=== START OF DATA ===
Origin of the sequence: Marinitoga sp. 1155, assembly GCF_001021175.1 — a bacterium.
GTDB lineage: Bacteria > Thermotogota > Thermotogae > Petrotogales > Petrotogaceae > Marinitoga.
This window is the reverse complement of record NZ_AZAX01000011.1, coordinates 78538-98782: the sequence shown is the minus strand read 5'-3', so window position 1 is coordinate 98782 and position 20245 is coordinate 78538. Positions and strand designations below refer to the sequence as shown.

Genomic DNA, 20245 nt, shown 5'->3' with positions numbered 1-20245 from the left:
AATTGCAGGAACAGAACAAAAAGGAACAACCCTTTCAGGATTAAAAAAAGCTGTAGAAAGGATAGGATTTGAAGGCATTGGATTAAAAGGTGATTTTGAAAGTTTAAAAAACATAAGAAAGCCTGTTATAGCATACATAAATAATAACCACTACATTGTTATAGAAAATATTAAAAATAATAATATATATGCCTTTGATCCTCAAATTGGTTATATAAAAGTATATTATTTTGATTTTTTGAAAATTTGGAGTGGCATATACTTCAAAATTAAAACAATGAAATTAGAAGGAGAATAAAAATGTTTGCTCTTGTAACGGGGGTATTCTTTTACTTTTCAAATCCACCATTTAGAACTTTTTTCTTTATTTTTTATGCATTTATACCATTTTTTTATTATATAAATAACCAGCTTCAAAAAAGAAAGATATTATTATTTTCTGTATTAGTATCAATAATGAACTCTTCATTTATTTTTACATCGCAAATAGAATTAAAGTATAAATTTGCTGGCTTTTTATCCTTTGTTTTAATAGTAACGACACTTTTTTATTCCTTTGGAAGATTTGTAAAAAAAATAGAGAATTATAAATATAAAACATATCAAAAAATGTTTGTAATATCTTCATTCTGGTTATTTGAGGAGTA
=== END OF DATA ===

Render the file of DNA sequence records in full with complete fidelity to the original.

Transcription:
Origin of the sequence: Marinitoga sp. 1155, assembly GCF_001021175.1 — a bacterium.
GTDB lineage: Bacteria > Thermotogota > Thermotogae > Petrotogales > Petrotogaceae > Marinitoga.
This window is the reverse complement of record NZ_AZAX01000011.1, coordinates 78538-98782: the sequence shown is the minus strand read 5'-3', so window position 1 is coordinate 98782 and position 20245 is coordinate 78538. Positions and strand designations below refer to the sequence as shown.

Genomic DNA, 20245 nt, shown 5'->3' with positions numbered 1-20245 from the left:
AATTGCAGGAACAGAACAAAAAGGAACAACCCTTTCAGGATTAAAAAAAGCTGTAGAAAGGATAGGATTTGAAGGCATTGGATTAAAAGGTGATTTTGAAAGTTTAAAAAACATAAGAAAGCCTGTTATAGCATACATAAATAATAACCACTACATTGTTATAGAAAATATTAAAAATAATAATATATATGCCTTTGATCCTCAAATTGGTTATATAAAAGTATATTATTTTGATTTTTTGAAAATTTGGAGTGGCATATACTTCAAAATTAAAACAATGAAATTAGAAGGAGAATAAAAATGTTTGCTCTTGTAACGGGGGTATTCTTTTACTTTTCAAATCCACCATTTAGAACTTTTTTCTTTATTTTTTATGCATTTATACCATTTTTTTATTATATAAATAACCAGCTTCAAAAAAGAAAGATATTATTATTTTCTGTATTAGTATCAATAATGAACTCTTCATTTATTTTTACATCGCAAATAGAATTAAAGTATAAATTTGCTGGCTTTTTATCCTTTGTTTTAATAGTAACGACACTTTTTTATTCCTTTGGAAGATTTGTAAAAAAAATAGAGAATTATAAATATAAAACATATCAAAAAATGTTTGTAATATCTTCATTCTGGTTATTTGAGGAGTA